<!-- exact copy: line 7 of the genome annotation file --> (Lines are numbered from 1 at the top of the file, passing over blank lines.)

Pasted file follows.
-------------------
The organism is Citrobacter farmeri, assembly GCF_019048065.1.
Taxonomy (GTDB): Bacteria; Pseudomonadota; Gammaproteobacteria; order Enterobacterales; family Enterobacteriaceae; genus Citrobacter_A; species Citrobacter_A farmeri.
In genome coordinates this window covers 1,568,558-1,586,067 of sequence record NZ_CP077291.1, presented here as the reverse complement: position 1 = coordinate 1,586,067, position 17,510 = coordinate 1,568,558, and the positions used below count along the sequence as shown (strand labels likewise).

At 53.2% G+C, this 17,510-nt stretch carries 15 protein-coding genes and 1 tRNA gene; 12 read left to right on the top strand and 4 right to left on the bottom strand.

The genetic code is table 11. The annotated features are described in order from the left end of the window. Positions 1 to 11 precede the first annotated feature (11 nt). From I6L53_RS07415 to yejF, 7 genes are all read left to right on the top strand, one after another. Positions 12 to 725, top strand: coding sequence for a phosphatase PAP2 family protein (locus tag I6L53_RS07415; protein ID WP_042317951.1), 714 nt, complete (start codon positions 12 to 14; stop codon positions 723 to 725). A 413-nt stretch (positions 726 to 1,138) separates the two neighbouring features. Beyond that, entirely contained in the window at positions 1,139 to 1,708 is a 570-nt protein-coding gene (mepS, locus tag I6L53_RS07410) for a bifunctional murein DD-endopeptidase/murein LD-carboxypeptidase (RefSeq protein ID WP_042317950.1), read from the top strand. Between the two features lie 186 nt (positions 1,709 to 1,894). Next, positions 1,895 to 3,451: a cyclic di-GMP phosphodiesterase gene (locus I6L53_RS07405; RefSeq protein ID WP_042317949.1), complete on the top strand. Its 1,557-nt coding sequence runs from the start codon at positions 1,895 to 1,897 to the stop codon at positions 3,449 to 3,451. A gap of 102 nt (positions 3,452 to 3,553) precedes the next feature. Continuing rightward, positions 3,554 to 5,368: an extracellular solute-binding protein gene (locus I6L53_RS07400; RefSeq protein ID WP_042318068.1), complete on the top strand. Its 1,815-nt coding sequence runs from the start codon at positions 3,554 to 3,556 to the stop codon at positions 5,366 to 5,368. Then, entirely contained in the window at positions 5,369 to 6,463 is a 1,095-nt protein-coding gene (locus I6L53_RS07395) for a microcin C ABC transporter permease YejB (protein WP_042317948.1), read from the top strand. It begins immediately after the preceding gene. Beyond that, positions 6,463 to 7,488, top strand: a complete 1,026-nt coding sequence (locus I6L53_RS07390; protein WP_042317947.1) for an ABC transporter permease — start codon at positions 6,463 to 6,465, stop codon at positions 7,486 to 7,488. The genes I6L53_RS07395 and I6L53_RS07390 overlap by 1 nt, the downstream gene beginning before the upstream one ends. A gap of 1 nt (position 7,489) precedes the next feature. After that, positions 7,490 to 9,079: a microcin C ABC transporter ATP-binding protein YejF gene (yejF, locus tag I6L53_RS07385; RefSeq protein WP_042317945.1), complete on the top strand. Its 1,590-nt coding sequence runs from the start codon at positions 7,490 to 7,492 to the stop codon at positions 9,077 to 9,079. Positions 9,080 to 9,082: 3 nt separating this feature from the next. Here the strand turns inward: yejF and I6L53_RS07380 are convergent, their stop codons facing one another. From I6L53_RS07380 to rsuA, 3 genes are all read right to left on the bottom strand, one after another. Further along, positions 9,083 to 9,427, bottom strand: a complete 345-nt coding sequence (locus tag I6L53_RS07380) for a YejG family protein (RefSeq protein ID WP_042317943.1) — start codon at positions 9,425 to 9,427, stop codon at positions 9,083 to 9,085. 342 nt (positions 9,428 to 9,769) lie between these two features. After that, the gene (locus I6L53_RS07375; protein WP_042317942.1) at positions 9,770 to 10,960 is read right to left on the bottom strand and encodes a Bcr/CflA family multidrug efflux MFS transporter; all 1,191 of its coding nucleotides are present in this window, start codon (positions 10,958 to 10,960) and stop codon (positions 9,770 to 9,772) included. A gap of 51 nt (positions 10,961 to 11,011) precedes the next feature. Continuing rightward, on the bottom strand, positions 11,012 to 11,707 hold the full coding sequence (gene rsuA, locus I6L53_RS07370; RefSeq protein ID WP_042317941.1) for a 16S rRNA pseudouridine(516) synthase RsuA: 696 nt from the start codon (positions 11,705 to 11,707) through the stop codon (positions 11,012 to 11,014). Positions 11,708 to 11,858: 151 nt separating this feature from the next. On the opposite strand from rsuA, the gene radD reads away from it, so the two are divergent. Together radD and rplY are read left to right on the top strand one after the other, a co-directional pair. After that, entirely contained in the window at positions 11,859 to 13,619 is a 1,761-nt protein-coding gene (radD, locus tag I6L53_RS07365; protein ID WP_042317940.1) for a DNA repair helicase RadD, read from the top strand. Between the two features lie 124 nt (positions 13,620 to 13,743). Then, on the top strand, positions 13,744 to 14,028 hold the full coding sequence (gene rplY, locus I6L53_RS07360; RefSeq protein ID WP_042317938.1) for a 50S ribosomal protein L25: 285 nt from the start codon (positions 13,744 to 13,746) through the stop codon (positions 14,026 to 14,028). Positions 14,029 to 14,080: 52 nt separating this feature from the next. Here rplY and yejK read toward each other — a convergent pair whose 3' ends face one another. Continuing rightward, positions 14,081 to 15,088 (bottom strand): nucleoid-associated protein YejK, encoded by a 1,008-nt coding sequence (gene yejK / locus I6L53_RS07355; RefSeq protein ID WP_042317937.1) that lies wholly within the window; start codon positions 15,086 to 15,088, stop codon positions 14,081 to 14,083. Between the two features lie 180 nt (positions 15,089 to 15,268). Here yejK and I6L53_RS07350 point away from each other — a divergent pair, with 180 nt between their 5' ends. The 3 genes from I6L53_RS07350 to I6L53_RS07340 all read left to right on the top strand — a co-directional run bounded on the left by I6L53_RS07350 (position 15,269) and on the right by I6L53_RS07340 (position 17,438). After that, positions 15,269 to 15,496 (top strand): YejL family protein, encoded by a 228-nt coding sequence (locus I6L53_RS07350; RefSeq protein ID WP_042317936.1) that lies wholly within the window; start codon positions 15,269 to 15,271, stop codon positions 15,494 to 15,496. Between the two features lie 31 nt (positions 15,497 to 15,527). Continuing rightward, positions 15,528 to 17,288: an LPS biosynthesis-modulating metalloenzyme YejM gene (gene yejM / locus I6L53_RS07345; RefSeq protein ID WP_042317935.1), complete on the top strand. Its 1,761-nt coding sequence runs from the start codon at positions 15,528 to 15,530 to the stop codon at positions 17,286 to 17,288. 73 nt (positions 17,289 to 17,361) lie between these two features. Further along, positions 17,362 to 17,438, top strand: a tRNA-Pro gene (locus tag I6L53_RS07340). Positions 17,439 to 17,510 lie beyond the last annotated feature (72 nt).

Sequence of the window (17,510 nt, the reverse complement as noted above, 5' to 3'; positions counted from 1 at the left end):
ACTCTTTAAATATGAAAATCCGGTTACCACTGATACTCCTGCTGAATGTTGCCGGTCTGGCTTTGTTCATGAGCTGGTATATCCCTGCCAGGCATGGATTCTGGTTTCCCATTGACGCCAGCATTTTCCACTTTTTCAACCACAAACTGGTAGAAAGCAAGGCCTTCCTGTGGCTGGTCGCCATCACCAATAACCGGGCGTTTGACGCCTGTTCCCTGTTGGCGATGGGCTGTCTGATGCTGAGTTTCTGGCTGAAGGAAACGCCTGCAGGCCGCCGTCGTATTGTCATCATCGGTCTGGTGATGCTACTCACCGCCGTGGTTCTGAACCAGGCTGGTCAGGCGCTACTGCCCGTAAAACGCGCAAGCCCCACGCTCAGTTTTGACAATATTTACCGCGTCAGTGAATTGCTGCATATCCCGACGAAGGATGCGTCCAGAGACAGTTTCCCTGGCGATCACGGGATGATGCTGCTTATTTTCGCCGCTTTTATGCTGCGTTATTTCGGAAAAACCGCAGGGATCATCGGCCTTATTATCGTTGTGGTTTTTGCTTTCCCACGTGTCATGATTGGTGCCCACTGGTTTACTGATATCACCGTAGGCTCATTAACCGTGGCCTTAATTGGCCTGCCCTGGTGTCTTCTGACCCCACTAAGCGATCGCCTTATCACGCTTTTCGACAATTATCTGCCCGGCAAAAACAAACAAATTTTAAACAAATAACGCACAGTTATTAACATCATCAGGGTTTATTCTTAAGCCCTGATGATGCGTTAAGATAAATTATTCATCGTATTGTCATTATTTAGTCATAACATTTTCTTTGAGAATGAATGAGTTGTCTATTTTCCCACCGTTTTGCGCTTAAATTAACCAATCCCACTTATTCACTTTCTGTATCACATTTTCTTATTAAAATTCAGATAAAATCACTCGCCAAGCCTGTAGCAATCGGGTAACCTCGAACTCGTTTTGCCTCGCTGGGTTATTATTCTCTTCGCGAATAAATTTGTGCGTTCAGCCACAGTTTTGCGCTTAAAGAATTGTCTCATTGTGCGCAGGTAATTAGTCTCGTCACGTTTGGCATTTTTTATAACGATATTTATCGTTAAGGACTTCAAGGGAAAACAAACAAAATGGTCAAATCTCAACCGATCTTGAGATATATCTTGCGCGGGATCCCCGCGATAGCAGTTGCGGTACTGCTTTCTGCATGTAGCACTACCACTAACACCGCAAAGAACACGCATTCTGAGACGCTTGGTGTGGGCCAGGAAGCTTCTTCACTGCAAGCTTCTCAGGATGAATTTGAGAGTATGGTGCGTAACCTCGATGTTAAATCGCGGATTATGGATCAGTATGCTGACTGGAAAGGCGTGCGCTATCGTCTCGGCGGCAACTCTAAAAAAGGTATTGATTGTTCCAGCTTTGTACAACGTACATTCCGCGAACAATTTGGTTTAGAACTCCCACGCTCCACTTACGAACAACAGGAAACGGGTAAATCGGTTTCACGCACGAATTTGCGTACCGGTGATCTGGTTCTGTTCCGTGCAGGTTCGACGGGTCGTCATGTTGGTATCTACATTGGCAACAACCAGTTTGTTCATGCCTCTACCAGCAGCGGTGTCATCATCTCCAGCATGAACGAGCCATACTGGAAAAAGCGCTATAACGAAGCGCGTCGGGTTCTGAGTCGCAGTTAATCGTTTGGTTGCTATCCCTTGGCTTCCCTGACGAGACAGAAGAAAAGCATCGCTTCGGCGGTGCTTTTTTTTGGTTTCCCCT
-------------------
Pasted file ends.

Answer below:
ACTCTTTAAATATGAAAATCCGGTTACCACTGATACTCCTGCTGAATGTTGCCGGTCTGGCTTTGTTCATGAGCTGGTATATCCCTGCCAGGCATGGATTCTGGTTTCCCATTGACGCCAGCATTTTCCACTTTTTCAACCACAAACTGGTAGAAAGCAAGGCCTTCCTGTGGCTGGTCGCCATCACCAATAACCGGGCGTTTGACGCCTGTTCCCTGTTGGCGATGGGCTGTCTGATGCTGAGTTTCTGGCTGAAGGAAACGCCTGCAGGCCGCCGTCGTATTGTCATCATCGGTCTGGTGATGCTACTCACCGCCGTGGTTCTGAACCAGGCTGGTCAGGCGCTACTGCCCGTAAAACGCGCAAGCCCCACGCTCAGTTTTGACAATATTTACCGCGTCAGTGAATTGCTGCATATCCCGACGAAGGATGCGTCCAGAGACAGTTTCCCTGGCGATCACGGGATGATGCTGCTTATTTTCGCCGCTTTTATGCTGCGTTATTTCGGAAAAACCGCAGGGATCATCGGCCTTATTATCGTTGTGGTTTTTGCTTTCCCACGTGTCATGATTGGTGCCCACTGGTTTACTGATATCACCGTAGGCTCATTAACCGTGGCCTTAATTGGCCTGCCCTGGTGTCTTCTGACCCCACTAAGCGATCGCCTTATCACGCTTTTCGACAATTATCTGCCCGGCAAAAACAAACAAATTTTAAACAAATAACGCACAGTTATTAACATCATCAGGGTTTATTCTTAAGCCCTGATGATGCGTTAAGATAAATTATTCATCGTATTGTCATTATTTAGTCATAACATTTTCTTTGAGAATGAATGAGTTGTCTATTTTCCCACCGTTTTGCGCTTAAATTAACCAATCCCACTTATTCACTTTCTGTATCACATTTTCTTATTAAAATTCAGATAAAATCACTCGCCAAGCCTGTAGCAATCGGGTAACCTCGAACTCGTTTTGCCTCGCTGGGTTATTATTCTCTTCGCGAATAAATTTGTGCGTTCAGCCACAGTTTTGCGCTTAAAGAATTGTCTCATTGTGCGCAGGTAATTAGTCTCGTCACGTTTGGCATTTTTTATAACGATATTTATCGTTAAGGACTTCAAGGGAAAACAAACAAAATGGTCAAATCTCAACCGATCTTGAGATATATCTTGCGCGGGATCCCCGCGATAGCAGTTGCGGTACTGCTTTCTGCATGTAGCACTACCACTAACACCGCAAAGAACACGCATTCTGAGACGCTTGGTGTGGGCCAGGAAGCTTCTTCACTGCAAGCTTCTCAGGATGAATTTGAGAGTATGGTGCGTAACCTCGATGTTAAATCGCGGATTATGGATCAGTATGCTGACTGGAAAGGCGTGCGCTATCGTCTCGGCGGCAACTCTAAAAAAGGTATTGATTGTTCCAGCTTTGTACAACGTACATTCCGCGAACAATTTGGTTTAGAACTCCCACGCTCCACTTACGAACAACAGGAAACGGGTAAATCGGTTTCACGCACGAATTTGCGTACCGGTGATCTGGTTCTGTTCCGTGCAGGTTCGACGGGTCGTCATGTTGGTATCTACATTGGCAACAACCAGTTTGTTCATGCCTCTACCAGCAGCGGTGTCATCATCTCCAGCATGAACGAGCCATACTGGAAAAAGCGCTATAACGAAGCGCGTCGGGTTCTGAGTCGCAGTTAATCGTTTGGTTGCTATCCCTTGGCTTCCCTGACGAGACAGAAGAAAAGCATCGCTTCGGCGGTGCTTTTTTTTGGTTTCCCCT